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Your Vision & Hearing Health

Under the Aussie Sun: The Impact of UV Damage on the Eyes & How to Protect Them

Posted on January 5, 2024

Australia experiences some of the highest ultraviolet (UV) radiation levels in the world.

During summer, Earth’s orbit brings the continent closer to the sun, resulting in a 7% increase in solar UV intensity. Specialist Clinics of Australia explains this is up to 15% more UV than Europeans are exposed to. While the UK has UV Index 6-8, Australia has UV Index 10-14.

Even in winter, Australia experiences UV levels of 3 and above, which are considered unsafe levels of exposure. The Australian sun is strong enough to cause a sunburn in as little as 11 minutes, so it is extremely important that you’re aware of how much time you are spending in the sun and ensure you are taking appropriate precautions.

A healthy amount of sun exposure is important for the body and mind, with a range of benefits to your physical and mental health, including your eye health. You should be careful, however, when spending a lot of time outdoors and be wary of sun damage to eyes.

The impact of UV overexposure on eye health

Healthy levels of sunlight have been demonstrated to protect against eye disease, and lead to healthier overall eye growth.

As explained in an article by Michigan State University, dopamine is necessary for healthy eye growth – a hormone stimulated by natural light. This means time outdoors can help to fight vision conditions such as nearsightedness. Higher levels of sun exposure also lead to more macular pigment, which prevents age-related vision loss. This pigment is known to prevent damage to the retina by absorbing blue light.

Just as healthy sunlight exposure can protect against disease, unhealthy exposure to UV radiation can increase risk of disease and eye damage, and lead to premature ageing. There are two types of UV light, the most harmful being ultraviolet A (UVA) which reaches the back of the eye and can damage central vision. The second type of UV radiation is Ultraviolet B (UVB), which is absorbed by the cornea and lens.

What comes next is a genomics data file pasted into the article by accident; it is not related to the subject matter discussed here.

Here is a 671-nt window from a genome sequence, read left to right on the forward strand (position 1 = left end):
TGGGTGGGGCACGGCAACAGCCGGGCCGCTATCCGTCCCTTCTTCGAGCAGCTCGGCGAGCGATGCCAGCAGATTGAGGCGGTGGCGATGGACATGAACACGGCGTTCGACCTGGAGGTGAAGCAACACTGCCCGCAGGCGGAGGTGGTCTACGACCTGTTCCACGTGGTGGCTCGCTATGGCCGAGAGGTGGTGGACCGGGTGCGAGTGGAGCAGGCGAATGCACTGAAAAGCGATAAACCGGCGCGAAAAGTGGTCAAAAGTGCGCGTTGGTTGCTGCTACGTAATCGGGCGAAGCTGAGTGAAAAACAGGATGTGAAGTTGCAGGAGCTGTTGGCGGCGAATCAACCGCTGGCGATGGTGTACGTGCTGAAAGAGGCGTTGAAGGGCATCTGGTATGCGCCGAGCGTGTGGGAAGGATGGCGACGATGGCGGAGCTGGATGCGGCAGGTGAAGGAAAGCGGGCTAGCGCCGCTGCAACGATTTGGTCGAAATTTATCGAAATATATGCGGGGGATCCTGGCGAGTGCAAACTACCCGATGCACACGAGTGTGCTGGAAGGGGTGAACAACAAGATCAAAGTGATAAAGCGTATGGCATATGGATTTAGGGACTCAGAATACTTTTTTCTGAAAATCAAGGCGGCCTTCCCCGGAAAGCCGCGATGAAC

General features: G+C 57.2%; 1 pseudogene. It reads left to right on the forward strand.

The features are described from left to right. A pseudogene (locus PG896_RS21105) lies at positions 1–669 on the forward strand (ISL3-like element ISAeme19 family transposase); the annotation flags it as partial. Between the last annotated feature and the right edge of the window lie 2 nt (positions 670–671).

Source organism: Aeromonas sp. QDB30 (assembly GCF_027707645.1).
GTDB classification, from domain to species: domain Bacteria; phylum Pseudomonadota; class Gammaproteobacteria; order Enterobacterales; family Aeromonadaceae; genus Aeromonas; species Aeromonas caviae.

Eye diseases caused by UV damage

UV exposure has been found to cause or increase risk of a range of eye conditions.

Common UV-related conditions include:

  • Cataracts: A cataract occurs when the lens gradually becomes cloudy. Overexposure to sunlight without protection increases the risk of cataracts as this light can damage lens proteins.
  • Macular degeneration: Age-related macular degeneration involves slow loss of central vision due to damage to the retina. It is thought to be linked with UV light exposure as this can place stress on the retina according to the National Library of Medicine.
  • Keratitis: This condition involves an inflammation of the cornea that can lead to vision loss, and can either be caused by infection or by the cornea becoming burnt by harmful UV rays.
  • Cancer: This can occur either in the eye in the tissue surrounding the eyeball, spread from other parts of the body, or occur in the skin surrounding the eye such as the eyelid.
  • Eye spots: Pterygium and pinguecula are growths of fleshy tissue that develop on the conjunctiva (white part of the eye) due to sun damage. They are generally harmless, but can begin to cause vision concerns or irritation.

How to maintain healthy sun exposure

While the sun can be damaging, avoiding the sun altogether is not a healthy option as the sun offers a range of necessary benefits. It is important to spend time outdoors, but to do so safely.

As the Cancer Council says, to protect your eyes you should:

  1. Slop on some sunscreen
    Sunscreen is an excellent option for sun protection. Don’t forget about the skin around your eyes when you’re applying sunscreen to avoid sunburn or risk of skin cancer near the eyes.
  2. Slap on a hat
    Cover your eyes from direct sunlight as much as possible by wearing a hat when outside in times of high UV during the day.
  3. Slide on some sunnies
    You should wear quality sunglasses that offer 100% UV protection, as well as polarisation to reduce brightness and glare. These should be fitted close to the eye so as not to allow any gaps.
  4. Seek shade
    High quality shade can reduce your UV exposure by 75%. You should seek shade that offers protection from direct sun, as well as protection from indirect UV that can reach you from reflective surfaces like water or sand.

Protect your eyes from harmful UV with George & Matilda Eyecare

At George & Matilda Eyecare we pride ourselves on offering a range of eye care products and solutions to protect your precious eyes from the damaging impacts of UV radiation. With a range of high quality products such as Carrera sunglasses and Maui Jim sunglasses, you are spoilt for choice when it comes to comfort, style and protection.

If you are experiencing any eye concerns, you should book an eye test with one of our reliable optometrists. In the meantime, make sure you’re following the above advice when it comes to protecting your eyes from the sun.

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